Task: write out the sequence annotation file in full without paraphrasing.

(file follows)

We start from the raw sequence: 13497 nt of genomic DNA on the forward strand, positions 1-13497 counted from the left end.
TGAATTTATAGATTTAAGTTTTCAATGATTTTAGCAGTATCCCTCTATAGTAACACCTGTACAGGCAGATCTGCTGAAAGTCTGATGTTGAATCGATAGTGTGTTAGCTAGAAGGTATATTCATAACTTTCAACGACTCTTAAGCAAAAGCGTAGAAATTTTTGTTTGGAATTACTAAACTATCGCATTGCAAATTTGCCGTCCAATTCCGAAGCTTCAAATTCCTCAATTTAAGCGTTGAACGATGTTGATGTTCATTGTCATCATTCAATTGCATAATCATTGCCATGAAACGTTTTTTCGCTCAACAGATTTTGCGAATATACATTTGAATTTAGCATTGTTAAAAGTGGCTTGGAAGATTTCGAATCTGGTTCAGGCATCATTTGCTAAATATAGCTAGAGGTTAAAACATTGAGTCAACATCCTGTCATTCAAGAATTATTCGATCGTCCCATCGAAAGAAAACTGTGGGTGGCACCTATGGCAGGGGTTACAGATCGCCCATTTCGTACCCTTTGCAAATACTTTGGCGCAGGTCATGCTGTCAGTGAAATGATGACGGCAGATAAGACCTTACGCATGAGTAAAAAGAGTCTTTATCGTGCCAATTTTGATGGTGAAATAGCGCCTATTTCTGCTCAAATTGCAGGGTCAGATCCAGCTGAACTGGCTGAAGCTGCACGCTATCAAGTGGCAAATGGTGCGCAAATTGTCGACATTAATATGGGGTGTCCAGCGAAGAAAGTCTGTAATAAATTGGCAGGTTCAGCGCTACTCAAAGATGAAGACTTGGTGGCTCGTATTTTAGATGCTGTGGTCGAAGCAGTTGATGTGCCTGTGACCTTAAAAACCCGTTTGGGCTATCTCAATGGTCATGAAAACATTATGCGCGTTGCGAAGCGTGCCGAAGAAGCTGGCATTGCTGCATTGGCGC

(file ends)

We start from the raw sequence: 13497 nt of genomic DNA on the forward strand, positions 1-13497 counted from the left end.
TGAATTTATAGATTTAAGTTTTCAATGATTTTAGCAGTATCCCTCTATAGTAACACCTGTACAGGCAGATCTGCTGAAAGTCTGATGTTGAATCGATAGTGTGTTAGCTAGAAGGTATATTCATAACTTTCAACGACTCTTAAGCAAAAGCGTAGAAATTTTTGTTTGGAATTACTAAACTATCGCATTGCAAATTTGCCGTCCAATTCCGAAGCTTCAAATTCCTCAATTTAAGCGTTGAACGATGTTGATGTTCATTGTCATCATTCAATTGCATAATCATTGCCATGAAACGTTTTTTCGCTCAACAGATTTTGCGAATATACATTTGAATTTAGCATTGTTAAAAGTGGCTTGGAAGATTTCGAATCTGGTTCAGGCATCATTTGCTAAATATAGCTAGAGGTTAAAACATTGAGTCAACATCCTGTCATTCAAGAATTATTCGATCGTCCCATCGAAAGAAAACTGTGGGTGGCACCTATGGCAGGGGTTACAGATCGCCCATTTCGTACCCTTTGCAAATACTTTGGCGCAGGTCATGCTGTCAGTGAAATGATGACGGCAGATAAGACCTTACGCATGAGTAAAAAGAGTCTTTATCGTGCCAATTTTGATGGTGAAATAGCGCCTATTTCTGCTCAAATTGCAGGGTCAGATCCAGCTGAACTGGCTGAAGCTGCACGCTATCAAGTGGCAAATGGTGCGCAAATTGTCGACATTAATATGGGGTGTCCAGCGAAGAAAGTCTGTAATAAATTGGCAGGTTCAGCGCTACTCAAAGATGAAGACTTGGTGGCTCGTATTTTAGATGCTGTGGTCGAAGCAGTTGATGTGCCTGTGACCTTAAAAACCCGTTTGGGCTATCTCAATGGTCATGAAAACATTATGCGCGTTGCGAAGCGTGCCGAAGAAGCTGGCATTGCTGCATTGGCGC